If recent protests and activism in response to police-involved deaths in U.S. cities have taught us anything, it is this: there are no quick and easy solutions to immediately fix the often fraught relationship between law enforcement and communities. Sustainable solutions are tailored to each context, constructed with each community, and flow from a combination of proactive leadership, long-term partnerships, and data.
This was the consensus of the discussion among U.S. city leaders and national experts at a session on effective policies and practices to build trust and legitimacy between law enforcement and communities during the most recent convening of the Project on Municipal Innovation Advisory Group (PMI-AG). Particularly amid heated debates about racial disparities, unconscious biases, and racial profiling, the group agreed that the starting point of any solution should be long-term partnerships among governments, police departments, and community organizations. Here are some of the main takeaways from their conversation:
Authentic and proactive leadership matters. City leaders repeatedly emphasized the importance of support from mayors and police commissioners during moments of tension between police and community. This is perhaps the most important starting point to build trust between parties. Amid recent protests and activism in Boston, for example, Mayor Marty Walsh and Police Commissioner William Evans spoke out in support of protesters’ freedom of expression and the need to engage in conversations about policing issues. At the same time, these leaders’ involvement was important to keep the morale of the police department intact.
Public statements bring credibility to the city’s efforts to address difficult issues. Involving the leadership is important to show communities that authorities are genuinely thinking about their concerns, actively taking actions, and, most importantly, inviting everyone to be part of the conversation and the solution.
Sustainable partnerships with community organizations are key to success. Long-lasting partnerships need to be inclusive and built over time. Responses to crisis are facilitated by long-term relationships of trust between different governmental departments, including the police, and a wide range of stakeholders (nonprofits, faith-based groups, neighborhood associations, and academia, among others). City leaders highlighted the need for police departments to work consistently with community leaders, who are engaging with the public on a daily basis.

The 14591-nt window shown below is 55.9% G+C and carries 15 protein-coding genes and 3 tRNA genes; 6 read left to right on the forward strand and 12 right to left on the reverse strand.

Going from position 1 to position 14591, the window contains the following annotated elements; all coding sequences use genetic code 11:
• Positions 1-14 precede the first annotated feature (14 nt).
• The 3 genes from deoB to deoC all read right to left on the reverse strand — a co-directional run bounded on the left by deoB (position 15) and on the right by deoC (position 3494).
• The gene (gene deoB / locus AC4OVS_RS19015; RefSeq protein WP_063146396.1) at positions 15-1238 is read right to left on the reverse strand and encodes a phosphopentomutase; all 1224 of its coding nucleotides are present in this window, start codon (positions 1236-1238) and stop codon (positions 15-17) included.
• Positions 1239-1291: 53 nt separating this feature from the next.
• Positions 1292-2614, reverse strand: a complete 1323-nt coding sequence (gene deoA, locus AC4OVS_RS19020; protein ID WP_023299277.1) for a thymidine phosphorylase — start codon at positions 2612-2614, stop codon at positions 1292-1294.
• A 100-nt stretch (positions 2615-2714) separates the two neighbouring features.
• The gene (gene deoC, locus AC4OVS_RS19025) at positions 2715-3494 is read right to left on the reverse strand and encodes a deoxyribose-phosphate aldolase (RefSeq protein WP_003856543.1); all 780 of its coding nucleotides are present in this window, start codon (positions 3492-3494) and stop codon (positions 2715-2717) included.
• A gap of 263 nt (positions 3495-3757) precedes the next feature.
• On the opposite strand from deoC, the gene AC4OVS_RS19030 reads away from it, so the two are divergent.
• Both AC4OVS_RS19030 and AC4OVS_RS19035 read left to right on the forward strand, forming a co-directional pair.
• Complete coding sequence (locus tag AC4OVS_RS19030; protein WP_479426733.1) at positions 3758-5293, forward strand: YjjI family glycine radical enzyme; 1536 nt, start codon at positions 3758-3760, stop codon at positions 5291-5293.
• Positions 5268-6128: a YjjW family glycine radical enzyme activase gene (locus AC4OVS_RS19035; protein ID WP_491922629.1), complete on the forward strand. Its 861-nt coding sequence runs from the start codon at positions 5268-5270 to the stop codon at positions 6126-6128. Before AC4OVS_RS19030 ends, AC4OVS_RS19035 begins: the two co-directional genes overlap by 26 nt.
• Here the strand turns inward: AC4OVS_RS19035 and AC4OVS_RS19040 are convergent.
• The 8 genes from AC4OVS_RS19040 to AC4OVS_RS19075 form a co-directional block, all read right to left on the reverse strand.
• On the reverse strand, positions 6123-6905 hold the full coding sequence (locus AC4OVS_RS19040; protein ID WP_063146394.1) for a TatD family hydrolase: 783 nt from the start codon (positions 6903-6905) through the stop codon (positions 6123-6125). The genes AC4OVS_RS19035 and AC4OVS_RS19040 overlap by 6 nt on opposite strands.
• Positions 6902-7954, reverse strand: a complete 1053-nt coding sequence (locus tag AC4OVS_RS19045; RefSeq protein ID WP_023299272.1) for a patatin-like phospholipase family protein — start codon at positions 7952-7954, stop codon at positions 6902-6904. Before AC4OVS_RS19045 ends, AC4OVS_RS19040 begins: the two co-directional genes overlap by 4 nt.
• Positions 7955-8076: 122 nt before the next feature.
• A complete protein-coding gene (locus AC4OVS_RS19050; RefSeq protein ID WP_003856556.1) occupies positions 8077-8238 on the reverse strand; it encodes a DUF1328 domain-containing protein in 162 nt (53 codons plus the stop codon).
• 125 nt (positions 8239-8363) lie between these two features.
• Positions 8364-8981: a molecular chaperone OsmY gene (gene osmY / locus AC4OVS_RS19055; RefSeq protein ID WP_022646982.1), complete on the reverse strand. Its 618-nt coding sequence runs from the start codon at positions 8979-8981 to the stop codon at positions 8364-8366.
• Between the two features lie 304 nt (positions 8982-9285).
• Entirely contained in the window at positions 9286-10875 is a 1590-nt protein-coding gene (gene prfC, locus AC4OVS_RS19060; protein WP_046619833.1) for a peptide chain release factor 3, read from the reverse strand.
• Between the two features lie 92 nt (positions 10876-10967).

In this sense, partnerships with community stakeholders should be seen as part of a proactive and integrated problem-solving strategy, rather than a reactive response to an occurrence. For this to happen, partnerships should cover a variety of issues, which may go beyond the typical scope of police departments, such as programs supporting at-risk youth, jobs creation, and community development.
City leaders agreed that partnerships should be complemented by public consultations as well as active communication with the general public, through social media (Facebook, Twitter, Nextdoor, etc.). In terms of the latter, participants of the PMI-AG described ways that police departments are using social media to improve their reputation and build trust by promoting two-way engagement and spreading knowledge.
Data is important to shape perceptions and earn support. In a scenario of tension and constrained resources, new ideas will likely face resistance and old ideas will be contested. In these moments, police departments and authorities should seek partnerships with academic researchers to gather and analyze data as well as other evidence of effectiveness of their programs. In Philadelphia, the city government and police department partnered with Temple University to understand the impact of foot patrols. The study demonstrated that foot patrols in hot spots reduced violence by 20 percent—evidence that was important to build support for the idea. Similarly, the Boston Police Department has been working with researchers from the Program in Criminal Justice Policy and Management at Harvard Kennedy School on different fronts, including the development of the Safe Streets program to control violent crime hot spots.
Hard evidence not only brings credibility, shapes perceptions, and increases support for ideas, but it also provides authorities with valuable information for budget allocations, development of strategic plans, and design of solutions. Data is a powerful tool to improve accountability, monitoring, and communication.